What Every Friend Should Know About Offering Advice

5 Questions and Responses

I realize it’s hard to find real friends. I’ve heard a lot of complaints over the years about how people don’t really listen, they don’t really care and they don’t really want to connect deeply. But I believe that while it may seem that way on the surface, there are actually WAY more lonely people longing to connect than we realize.

Yesterday one of my articles ran with Her View From Home. The point of the article is this: there are more kindred spirits out there than you probably realize, but it takes courage to find them. I offer some suggestions about how to do so: (click here to read the article and share it if you think it might help someone.)

There is something else I learned about finding connections that feel like kindred spirits.


Photo courtesy of Tauni Morris Photography

We are all different on the surface. Our differences are enormous. Different genders, religions, cultures, stages of life, hobbies, interests, etc. The list is not infinite, but it seems like it is. With all of those differences, how could we ever find someone like us? How could we ever find a kindred spirit?

Let me tell you! By focusing on our humanity. What makes us all human? We all have bodies, thoughts, feelings, goals, longings and deep fears. And we all need love. But you’ll only have surface-relationships if you only talk about surface things. You will keep feeling alone and distant from everyone else if you try to “fit in” by doing what others do and saying what others say. No. If you want to actually connect and be known, if you really don’t want to feel alone, you’ve got to be brave and get to the heart.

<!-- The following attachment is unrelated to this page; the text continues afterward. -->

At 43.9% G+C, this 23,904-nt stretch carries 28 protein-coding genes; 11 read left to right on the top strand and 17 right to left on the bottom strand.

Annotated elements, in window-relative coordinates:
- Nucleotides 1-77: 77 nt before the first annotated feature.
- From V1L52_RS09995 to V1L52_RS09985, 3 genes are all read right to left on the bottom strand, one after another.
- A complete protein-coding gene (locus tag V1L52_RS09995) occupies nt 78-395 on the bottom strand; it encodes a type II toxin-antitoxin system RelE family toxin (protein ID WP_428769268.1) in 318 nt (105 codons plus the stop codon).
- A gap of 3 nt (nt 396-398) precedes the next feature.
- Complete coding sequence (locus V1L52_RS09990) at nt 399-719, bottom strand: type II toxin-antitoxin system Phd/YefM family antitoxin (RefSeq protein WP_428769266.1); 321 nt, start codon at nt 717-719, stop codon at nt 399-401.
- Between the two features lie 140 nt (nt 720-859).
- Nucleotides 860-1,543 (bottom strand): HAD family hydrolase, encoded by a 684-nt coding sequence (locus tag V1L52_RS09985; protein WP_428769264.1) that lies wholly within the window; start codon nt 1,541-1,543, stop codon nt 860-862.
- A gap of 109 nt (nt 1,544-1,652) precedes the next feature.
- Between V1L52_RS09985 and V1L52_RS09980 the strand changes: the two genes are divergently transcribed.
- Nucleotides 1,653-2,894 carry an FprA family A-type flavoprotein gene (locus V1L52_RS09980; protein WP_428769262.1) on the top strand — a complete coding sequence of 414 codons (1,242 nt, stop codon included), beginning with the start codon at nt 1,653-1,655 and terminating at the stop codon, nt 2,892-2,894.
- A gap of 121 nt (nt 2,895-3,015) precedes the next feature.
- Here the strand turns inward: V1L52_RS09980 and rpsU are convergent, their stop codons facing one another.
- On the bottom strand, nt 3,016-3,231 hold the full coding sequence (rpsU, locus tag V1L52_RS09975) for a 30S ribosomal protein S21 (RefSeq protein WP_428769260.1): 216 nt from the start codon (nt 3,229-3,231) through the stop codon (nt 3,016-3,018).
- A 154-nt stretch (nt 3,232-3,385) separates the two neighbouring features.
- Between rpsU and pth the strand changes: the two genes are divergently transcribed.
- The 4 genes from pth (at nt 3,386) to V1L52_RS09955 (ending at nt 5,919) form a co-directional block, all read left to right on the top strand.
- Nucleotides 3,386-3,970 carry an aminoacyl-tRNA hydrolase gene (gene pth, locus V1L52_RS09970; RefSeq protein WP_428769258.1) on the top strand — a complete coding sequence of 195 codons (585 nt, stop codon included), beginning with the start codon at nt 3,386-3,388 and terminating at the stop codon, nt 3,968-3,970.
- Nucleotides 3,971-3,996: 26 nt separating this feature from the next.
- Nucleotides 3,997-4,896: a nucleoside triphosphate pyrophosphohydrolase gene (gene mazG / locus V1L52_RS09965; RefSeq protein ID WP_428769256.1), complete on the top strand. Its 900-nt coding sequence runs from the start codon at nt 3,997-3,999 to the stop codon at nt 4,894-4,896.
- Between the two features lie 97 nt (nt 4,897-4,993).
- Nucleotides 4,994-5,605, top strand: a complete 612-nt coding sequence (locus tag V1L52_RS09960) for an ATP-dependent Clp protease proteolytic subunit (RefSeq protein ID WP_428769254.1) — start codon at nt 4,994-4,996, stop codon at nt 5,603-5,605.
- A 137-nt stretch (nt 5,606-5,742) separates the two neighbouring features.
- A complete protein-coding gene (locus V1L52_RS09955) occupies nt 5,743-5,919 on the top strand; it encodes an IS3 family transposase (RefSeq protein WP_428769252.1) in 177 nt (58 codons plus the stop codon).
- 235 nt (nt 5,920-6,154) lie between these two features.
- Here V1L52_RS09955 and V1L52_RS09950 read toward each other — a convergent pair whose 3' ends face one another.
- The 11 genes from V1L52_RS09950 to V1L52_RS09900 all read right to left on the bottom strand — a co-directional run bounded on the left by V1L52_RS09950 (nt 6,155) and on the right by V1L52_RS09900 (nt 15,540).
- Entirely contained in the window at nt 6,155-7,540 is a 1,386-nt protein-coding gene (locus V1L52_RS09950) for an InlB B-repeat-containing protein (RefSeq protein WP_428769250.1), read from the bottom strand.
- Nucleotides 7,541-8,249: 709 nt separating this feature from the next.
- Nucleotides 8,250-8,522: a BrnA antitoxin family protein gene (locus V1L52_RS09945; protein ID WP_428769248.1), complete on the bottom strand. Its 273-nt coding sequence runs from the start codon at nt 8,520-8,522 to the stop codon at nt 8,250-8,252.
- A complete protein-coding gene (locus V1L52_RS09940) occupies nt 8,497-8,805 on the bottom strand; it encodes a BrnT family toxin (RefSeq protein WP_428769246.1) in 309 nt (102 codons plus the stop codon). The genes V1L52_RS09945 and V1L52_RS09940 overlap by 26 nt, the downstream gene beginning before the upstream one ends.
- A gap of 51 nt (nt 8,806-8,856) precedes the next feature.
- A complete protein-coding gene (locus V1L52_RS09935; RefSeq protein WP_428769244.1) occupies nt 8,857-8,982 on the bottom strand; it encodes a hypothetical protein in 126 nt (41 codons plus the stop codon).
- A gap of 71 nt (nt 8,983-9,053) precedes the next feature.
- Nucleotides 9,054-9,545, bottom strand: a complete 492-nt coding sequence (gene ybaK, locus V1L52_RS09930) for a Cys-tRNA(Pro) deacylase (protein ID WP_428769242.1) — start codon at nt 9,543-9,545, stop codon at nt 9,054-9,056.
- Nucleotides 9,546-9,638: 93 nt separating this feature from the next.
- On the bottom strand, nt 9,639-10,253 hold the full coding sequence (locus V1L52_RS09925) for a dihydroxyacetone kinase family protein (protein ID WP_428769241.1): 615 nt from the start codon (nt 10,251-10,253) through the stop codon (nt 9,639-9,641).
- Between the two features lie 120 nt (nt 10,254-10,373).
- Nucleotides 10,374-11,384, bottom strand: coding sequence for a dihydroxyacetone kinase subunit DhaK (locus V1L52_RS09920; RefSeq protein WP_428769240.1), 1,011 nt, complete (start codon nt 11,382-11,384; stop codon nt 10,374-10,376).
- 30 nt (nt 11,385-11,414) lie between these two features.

Simply being there to listen and see the insides of a person is helpful. You don’t have to change them. Simply inviting a friend out of the darkness of secrecy and shame and into the light where they are loved can change a life! There may be a time for advice, but stick with the 80/20 rule. Listen and acknowledge 80% of the time and then when it feels like the other person is ready, go ahead and offer your wisdom – but only about 20% of the time. If you meet their pain with your wisdom all or most of the time, they’ll start to feel disrespected and tune you out.

5 things to ask and do to see and acknowledge the heart of your friend:

  1. What is my friend excited about right now? Be excited for them without bringing in your own story.
  2. What is my friend afraid of right now? Allow them to admit it without trying to dispel their fears.
  3. What is my friend longing for right now? Assume that there is a longing even deeper than the one they admit, but don’t press too hard. Do they say they long to be married? I’m sure that’s true, but what about being married do they long for? Validation? Companionship? To feel loved?
  4. What is going on underneath my friend’s frustration right now? Is he sad? Does she long for something she can’t find?